10月 2014 | 未分类 | Sports Arenas | GEO S12 | Czech Republic

Built for the 2004 Men’s World Ice Hockey Championships, the O2 Arena is home to the HC Slavia Praha and HC Lev Praha ice hockey teams and also hosts a range of other sporting and corporate events and concerts. Capacity-wise, its audience record stands at nearly 19,000 fans for a Madonna concert.

Formerly known as the Sazka Arena, the venue needed to replace its existing PA system installed 10 years ago.  The original point source system was, by the venue’s own admission, under-specified and under-powered.  Attempts had been made to adapt the system but the loudspeakers were already being pushed to their limit, and nearly a third of them had failed. Informed by 10 years’ experience of operating a large arena, the team decided it was time for a new system.

The brief required a complete new PA/VA system to provide information and emergency announcements as well as music. The new system needed to integrate easily into the Arena’s existing systems, and to represent good value for money.

“We looked at the best technology around the world,” says Jan Plihal, head of media technology at the Arena. “After much research and negotiation, we narrowed it down first to four and then finally to two possible solutions.”

NEXO was actually on the Arena’s radar when the older system was installed a decade ago. At the time, Plihal met with NEXO’s R&D director Francois Deffarges and was impressed by the company’s philosophy of line array, even back in 2004. However there wasn’t enough space in the arena roof then to install NEXO’s GEO S8 product.

Today, a new GEO S12-ST system has been supplied and installed by NEXO’s Czech distributor MusicData, using a total of 72x GEO S12-ST with 24x RS18 subs. The GEO S12-ST cabinets are flown from a central ‘cube’, carrying large screens on each side, which descends from the ceiling for sporting, congresses and corporate events. When the cube is lowered, it is still 24 metres from cabinet to the floor, and this is where the GEO S12-ST’s long-throw capability comes into its own.  The compact 2-way ST cabinets have been developed from the standard GEO S12 design offering the high SPL and enhanced speech intelligibility required for stadium and arena applications.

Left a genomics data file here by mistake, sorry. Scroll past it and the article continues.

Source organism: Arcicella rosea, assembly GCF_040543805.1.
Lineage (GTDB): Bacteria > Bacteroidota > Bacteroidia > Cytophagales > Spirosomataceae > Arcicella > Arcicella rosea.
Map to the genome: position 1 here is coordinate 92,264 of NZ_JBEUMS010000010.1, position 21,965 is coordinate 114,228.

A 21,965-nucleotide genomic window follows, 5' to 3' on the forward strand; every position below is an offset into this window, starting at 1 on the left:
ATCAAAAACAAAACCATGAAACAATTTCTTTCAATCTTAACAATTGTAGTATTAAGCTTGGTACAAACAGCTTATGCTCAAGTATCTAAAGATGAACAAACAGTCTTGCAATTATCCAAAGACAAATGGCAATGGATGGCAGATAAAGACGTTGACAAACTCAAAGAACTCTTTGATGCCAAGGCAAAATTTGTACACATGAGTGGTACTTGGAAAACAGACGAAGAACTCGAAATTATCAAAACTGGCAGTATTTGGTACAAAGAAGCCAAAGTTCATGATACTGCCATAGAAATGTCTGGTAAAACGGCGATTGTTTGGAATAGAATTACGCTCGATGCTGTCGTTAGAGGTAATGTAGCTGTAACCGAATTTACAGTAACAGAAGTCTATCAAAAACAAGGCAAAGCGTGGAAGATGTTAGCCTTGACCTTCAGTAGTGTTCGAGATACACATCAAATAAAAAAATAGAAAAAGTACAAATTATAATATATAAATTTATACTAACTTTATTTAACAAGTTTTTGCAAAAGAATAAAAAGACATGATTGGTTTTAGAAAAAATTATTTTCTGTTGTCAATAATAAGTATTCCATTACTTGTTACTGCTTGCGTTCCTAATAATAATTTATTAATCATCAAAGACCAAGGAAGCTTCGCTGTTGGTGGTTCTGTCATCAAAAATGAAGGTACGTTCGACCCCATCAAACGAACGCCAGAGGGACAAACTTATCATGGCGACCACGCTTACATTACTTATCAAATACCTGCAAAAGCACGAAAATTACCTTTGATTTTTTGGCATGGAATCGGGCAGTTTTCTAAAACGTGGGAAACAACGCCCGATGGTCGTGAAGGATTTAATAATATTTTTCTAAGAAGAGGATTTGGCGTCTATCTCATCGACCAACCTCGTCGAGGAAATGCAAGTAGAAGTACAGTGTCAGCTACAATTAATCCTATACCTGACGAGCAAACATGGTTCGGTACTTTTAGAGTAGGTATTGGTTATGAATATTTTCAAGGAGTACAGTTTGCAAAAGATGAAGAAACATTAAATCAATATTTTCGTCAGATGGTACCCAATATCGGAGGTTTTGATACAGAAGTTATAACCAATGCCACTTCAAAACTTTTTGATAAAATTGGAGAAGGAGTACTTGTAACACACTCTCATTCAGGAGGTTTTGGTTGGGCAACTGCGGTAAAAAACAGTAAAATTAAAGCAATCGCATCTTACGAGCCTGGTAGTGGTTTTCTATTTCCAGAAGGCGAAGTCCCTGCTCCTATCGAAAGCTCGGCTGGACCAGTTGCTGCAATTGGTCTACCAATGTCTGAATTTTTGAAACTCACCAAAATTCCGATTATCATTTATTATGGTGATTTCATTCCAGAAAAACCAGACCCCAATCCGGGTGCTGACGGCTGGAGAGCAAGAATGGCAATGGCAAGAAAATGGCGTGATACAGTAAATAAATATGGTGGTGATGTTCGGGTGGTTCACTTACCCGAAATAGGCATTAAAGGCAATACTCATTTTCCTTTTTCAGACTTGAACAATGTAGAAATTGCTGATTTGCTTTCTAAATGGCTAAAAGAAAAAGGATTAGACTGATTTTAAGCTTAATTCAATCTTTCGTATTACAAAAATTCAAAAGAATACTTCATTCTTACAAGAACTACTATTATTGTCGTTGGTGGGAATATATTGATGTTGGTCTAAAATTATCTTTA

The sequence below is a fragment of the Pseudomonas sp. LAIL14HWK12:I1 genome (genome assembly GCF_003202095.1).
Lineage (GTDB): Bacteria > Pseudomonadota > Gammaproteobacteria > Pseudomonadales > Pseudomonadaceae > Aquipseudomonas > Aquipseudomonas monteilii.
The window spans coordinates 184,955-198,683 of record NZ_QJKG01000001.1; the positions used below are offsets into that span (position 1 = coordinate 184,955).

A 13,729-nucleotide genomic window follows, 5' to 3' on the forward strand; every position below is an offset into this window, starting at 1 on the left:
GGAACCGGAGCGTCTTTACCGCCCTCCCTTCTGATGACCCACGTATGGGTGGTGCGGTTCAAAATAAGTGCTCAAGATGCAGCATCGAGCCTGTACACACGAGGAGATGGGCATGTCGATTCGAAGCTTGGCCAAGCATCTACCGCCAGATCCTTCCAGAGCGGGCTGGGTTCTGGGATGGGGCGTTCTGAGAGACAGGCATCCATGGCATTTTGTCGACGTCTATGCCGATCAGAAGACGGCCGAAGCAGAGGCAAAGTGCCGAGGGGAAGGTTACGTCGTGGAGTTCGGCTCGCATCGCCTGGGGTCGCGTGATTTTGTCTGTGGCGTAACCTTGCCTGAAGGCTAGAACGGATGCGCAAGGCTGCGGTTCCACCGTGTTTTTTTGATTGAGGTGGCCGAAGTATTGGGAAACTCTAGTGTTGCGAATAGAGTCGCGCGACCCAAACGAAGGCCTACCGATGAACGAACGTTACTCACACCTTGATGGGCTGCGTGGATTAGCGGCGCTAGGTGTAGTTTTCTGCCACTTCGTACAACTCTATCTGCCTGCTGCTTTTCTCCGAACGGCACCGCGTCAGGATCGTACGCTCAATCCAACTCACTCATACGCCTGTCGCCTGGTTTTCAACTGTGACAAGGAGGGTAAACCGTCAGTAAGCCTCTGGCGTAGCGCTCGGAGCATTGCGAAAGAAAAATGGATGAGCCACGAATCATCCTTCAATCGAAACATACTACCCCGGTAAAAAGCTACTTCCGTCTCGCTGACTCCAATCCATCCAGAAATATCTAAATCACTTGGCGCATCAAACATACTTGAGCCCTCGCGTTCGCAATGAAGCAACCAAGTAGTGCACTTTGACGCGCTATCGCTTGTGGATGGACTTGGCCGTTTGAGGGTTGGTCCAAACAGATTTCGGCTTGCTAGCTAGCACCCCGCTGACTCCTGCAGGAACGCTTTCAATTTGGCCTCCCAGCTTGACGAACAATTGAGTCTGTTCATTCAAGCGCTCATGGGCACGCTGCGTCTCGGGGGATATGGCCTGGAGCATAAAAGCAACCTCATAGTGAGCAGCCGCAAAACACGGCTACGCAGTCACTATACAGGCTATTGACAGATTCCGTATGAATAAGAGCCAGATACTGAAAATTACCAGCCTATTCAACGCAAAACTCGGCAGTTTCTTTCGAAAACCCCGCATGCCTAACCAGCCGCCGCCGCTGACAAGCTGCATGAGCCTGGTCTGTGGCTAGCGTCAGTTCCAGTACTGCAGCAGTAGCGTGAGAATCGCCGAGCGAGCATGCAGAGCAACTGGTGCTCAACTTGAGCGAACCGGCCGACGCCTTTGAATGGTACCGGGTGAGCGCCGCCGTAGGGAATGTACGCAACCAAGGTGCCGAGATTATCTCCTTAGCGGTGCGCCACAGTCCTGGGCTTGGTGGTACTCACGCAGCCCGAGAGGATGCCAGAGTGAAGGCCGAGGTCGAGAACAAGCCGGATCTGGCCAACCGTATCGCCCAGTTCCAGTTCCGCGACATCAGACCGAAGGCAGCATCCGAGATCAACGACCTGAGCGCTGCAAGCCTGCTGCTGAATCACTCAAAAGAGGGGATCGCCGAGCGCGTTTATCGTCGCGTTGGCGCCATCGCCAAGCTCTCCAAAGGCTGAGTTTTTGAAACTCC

The 24x RS18 subs – also flown – enhance events such as motor sports, BMX championships and the Davis and Federation Cup tennis matches. “These days, events like this are more and more a show,” says Plihal. “It’s not just about the sports, we have to think about commercials as well.”  Although a typical level for an ice hockey match is 90-94dBA, an SPL of 106dBA is possible in the Arena. The system is driven by 16x NXAMP4x4 TDControllers situated in rack cases in the roof, providing 256KW of power.

The Arena houses a staggering 900 kilometres of cabling to carry its entertainment technology data.  Newly-installed is a fibre optic cabling infrastructure to carry a EtherSound ring network for the audio.  Auvitran network devices deliver the signal from control room to racks with full double redundancy, while an option to switch to analogue offers even more backup. If any amplifier should fail, the system will automatically switch to another one.

As the Arena team requires a degree of control over every element of the system, MusicData sat down with Plihal to design a custom network interface, which runs on iPads connected to Wi-Fi. This displays highly visual information required for day-to-day operation, such as the ability to switch on and off each of the Arena’s 24 different zones set over three levels including the pitch. The interface also displays the voltage on the output of the amps, giving a complete visualisation of the signal travelling through the system.

The O2’s new PA system perfectly meets Plihal’s motto, “to be prepared for all”. “We have one of the best arena acoustics, with a reverb time of less than two seconds,” he says. “The seats are acoustically treated, so there is little difference to the sound whether the venue is empty or full. The NEXO cabinets have been positioned to minimise the small reverberation problems we get from the glass-fronted VIP boxes. We expect excellent audio for speech and music, and the implementation of the emergency system is the most important thing.”

The Prague O2 Arena is finally enjoying a PA system with a clear and powerful sound that does justice to the exciting events staged there.